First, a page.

In the mid-19th century, Montreal's
location would have lost some of its importance if it
had not had a permanent, year-round rail link with the
Eastern Seaboard. The Grand Trunk, a British company
formed with the support of the Canadian government to
connect the Great Lakes with the Atlantic, would achieve
the great feat of building the first bridge, a railway
one, over the St. Lawrence River.
The Victoria Bridge, built between
1854 and 1859 and inaugurated by the Prince of Wales
in 1860, was the crucial piece in the "longest
railway in the world owned by a single company,"
as the shareholders of the time boasted (the other systems
consisted of small, independent railways). No less than
three miles long, the bridge included 24 ice-breaking
piers, for the designers rightly feared damage from
ice, which would in fact delay construction work during
the first years. The deck was a long structural metal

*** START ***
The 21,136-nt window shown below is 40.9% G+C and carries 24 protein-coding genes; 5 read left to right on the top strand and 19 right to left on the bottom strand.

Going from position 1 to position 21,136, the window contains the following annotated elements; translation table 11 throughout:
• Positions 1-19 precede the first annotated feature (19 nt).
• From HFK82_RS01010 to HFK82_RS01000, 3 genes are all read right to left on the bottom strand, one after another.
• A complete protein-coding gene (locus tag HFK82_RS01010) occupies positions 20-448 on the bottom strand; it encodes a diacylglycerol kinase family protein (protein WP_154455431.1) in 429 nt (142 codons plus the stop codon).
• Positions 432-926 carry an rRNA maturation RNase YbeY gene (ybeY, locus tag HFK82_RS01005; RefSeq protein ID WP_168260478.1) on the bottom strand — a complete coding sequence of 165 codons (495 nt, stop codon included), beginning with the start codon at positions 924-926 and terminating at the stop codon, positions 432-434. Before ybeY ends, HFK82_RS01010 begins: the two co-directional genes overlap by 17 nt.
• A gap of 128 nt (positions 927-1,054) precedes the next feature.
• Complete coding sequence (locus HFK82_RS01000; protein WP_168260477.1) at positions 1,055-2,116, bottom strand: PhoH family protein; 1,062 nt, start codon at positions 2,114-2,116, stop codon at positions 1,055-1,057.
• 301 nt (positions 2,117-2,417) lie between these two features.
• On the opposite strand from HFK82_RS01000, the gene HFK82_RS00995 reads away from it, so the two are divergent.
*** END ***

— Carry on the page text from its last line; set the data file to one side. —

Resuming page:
tube made of prefabricated sections (from England) and
designed by Robert Stephenson, son of the builder of
the famed Rocket locomotive.
In 1897-1898, the metal tube from 1860
was replaced by metal trusses, common at the time. To
minimize traffic disruptions, the trusses were assembled
around the tube, while the tube continued to carry train
traffic. The tube was then demolished.
The stone piers from 1860, slightly
altered in 1897, still testify to the excellent original
engineering. The Victoria Bridge is a key historic structure,
one still used by the Canadianand North
Americanrail systems, and remains a major contributor
to Montreal's role as a continental hub.